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Maryland - Two firefighters have been temporarily banned from responding to emergency runs as the department investigates radio transmissions in which a firefighter threatened to cut off another crew's water supply during a call in Capitol Heights, Maryland.

The firefighters - one career and one volunteer - have been confined to administrative duty as the department investigates possible "workplace violence," said Mark Brady, a spokesman for the Prince George's County Fire/EMS Department.

The investigation is the latest in the ongoing turf battle between career and volunteer firefighters in Prince George's County, which has seen crews accuse each other of sabotage or assault.

The investigation stems from a Dec. 29 house fire, Brady said. A crew from the mostly career-staffed station in District Heights was the first at the scene, with the all-volunteer crew from Kentland arriving second, Brady said.

Typically, engines that arrive first pull an attack line, with water supplied from the firetruck until crews arriving later can connect them into more water from a hydrant. But, based on the radio transmissions, the additional water from the hydrant did not come fast enough for the first engine.

"I need that water," a firefighter from the District Heights engine tells the Kentland crew again about a minute after his initial request, according to radio transmissions captured by fire blog Statter911. "I am going to put a hose clamp on your attack line."

Shortly after, a firefighter from the Kentland engine is heard on the radio demanding that a clamp be removed.

"Engine 833 to command, have 26's driver take the hose clamp off our attack line," the transmissions indicate.

Dave Statter, a retired volunteer firefighter in Prince George's County who runs Statter911, said the District Heights firefighter heard threatening to clamp Kentland's hose was likely concerned the Kentland crew made it a priority to run its own hose line to put out the fire, rather than do its primary job of ensuring a water supply from a hydrant for the first arriving engine.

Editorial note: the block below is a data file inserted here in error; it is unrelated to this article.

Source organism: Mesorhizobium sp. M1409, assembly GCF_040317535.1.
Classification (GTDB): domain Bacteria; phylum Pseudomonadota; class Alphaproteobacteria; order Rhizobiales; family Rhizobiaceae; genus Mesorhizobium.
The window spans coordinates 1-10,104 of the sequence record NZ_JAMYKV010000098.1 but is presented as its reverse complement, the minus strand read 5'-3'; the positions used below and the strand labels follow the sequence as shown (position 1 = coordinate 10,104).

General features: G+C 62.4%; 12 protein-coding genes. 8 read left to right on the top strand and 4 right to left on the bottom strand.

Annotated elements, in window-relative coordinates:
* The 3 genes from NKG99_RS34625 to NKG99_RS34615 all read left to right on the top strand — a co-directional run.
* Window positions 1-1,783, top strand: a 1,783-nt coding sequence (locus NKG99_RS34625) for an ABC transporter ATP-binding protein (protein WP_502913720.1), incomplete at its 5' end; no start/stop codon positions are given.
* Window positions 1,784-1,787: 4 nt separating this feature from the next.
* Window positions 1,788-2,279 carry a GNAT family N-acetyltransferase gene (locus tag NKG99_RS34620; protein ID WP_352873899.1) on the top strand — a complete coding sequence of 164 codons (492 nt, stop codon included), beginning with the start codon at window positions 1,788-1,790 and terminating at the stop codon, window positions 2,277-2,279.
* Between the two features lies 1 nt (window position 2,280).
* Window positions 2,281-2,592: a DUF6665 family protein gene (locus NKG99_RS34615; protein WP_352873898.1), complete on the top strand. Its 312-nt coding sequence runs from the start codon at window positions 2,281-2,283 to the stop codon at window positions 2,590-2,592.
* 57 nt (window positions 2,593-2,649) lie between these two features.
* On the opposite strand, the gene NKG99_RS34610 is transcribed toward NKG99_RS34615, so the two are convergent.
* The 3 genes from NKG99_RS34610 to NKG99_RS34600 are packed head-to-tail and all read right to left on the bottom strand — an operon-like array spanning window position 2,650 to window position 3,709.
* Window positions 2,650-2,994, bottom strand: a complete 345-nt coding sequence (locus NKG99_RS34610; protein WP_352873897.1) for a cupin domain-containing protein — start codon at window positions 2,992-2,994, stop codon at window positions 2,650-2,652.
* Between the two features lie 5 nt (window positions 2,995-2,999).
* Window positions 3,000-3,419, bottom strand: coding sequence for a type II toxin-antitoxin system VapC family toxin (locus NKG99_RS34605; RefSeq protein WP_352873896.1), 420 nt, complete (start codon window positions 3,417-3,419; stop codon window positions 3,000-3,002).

Brady, who confirmed the radio transmissions from Statter911 were authentic, said there was no physical altercation and two firefighters were immediately removed from emergency operations that night.

"This situation had no impact whatsoever on extinguishing the fire," Brady said.

No one was injured and one man was displaced in the fire that started in the kitchen of a single-family home, Brady said.

If Kentland's water supply were indeed cut off or if Kentland delayed in getting water to the first engine, firefighters inside the home were placed in jeopardy, Statter said.

"If we're to believe the radio traffic, he's basically saying, 'If I don't get water, you're not getting water,' which is really, really childish," Statter said of the firefighter who threatens to clamp Kentland's hose. "Whatever the provocation . . . it does not justify shutting down the hose line of people in a fire."

The union representing career firefighters and the Kentland Volunteer Fire Department declined to comment on the matter.

Statter said the rivalry between career and volunteer firefighters goes back 50 years and is rooted to similar feuds dating to the early days of the fire service when crews would compete to put out a blaze first.

In 2016, then-fire chief Marc Bashoor had stern words for the department after safety gear for career medics and firefighters appeared to be intentionally damaged. That same year, two volunteer firefighters were charged with assault and misconduct in office after they were accused of fighting with another firefighter over who should be first to enter a burning home. The volunteer firefighters were later acquitted after a jury trial.

"Prince George's has a wonderful fire department with both career and volunteers," Statter said, "but this rivalry and the fighting does not serve the public well."

The Washington Post